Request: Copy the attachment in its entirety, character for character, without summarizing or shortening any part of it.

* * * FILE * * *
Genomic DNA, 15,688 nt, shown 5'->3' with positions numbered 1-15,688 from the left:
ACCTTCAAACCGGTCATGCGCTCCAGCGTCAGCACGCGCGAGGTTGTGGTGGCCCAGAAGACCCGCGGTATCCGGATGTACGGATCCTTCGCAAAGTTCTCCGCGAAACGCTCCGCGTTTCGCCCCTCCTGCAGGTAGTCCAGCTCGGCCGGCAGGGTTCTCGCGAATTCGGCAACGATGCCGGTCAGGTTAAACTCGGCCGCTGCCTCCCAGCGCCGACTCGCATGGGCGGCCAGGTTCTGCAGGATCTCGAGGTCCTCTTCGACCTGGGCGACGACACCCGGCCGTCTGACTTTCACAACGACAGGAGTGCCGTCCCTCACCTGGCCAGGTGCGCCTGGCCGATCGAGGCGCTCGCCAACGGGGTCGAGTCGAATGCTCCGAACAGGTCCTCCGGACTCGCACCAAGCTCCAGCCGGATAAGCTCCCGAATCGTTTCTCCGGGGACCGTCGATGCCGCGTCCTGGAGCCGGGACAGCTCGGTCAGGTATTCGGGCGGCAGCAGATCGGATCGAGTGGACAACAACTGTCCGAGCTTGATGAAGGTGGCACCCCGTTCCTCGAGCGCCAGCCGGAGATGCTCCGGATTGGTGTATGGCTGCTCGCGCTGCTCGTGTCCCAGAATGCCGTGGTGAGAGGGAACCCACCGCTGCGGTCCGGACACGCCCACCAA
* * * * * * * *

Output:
Genomic DNA, 15,688 nt, shown 5'->3' with positions numbered 1-15,688 from the left:
ACCTTCAAACCGGTCATGCGCTCCAGCGTCAGCACGCGCGAGGTTGTGGTGGCCCAGAAGACCCGCGGTATCCGGATGTACGGATCCTTCGCAAAGTTCTCCGCGAAACGCTCCGCGTTTCGCCCCTCCTGCAGGTAGTCCAGCTCGGCCGGCAGGGTTCTCGCGAATTCGGCAACGATGCCGGTCAGGTTAAACTCGGCCGCTGCCTCCCAGCGCCGACTCGCATGGGCGGCCAGGTTCTGCAGGATCTCGAGGTCCTCTTCGACCTGGGCGACGACACCCGGCCGTCTGACTTTCACAACGACAGGAGTGCCGTCCCTCACCTGGCCAGGTGCGCCTGGCCGATCGAGGCGCTCGCCAACGGGGTCGAGTCGAATGCTCCGAACAGGTCCTCCGGACTCGCACCAAGCTCCAGCCGGATAAGCTCCCGAATCGTTTCTCCGGGGACCGTCGATGCCGCGTCCTGGAGCCGGGACAGCTCGGTCAGGTATTCGGGCGGCAGCAGATCGGATCGAGTGGACAACAACTGTCCGAGCTTGATGAAGGTGGCACCCCGTTCCTCGAGCGCCAGCCGGAGATGCTCCGGATTGGTGTATGGCTGCTCGCGCTGCTCGTGTCCCAGAATGCCGTGGTGAGAGGGAACCCACCGCTGCGGTCCGGACACGCCCACCAA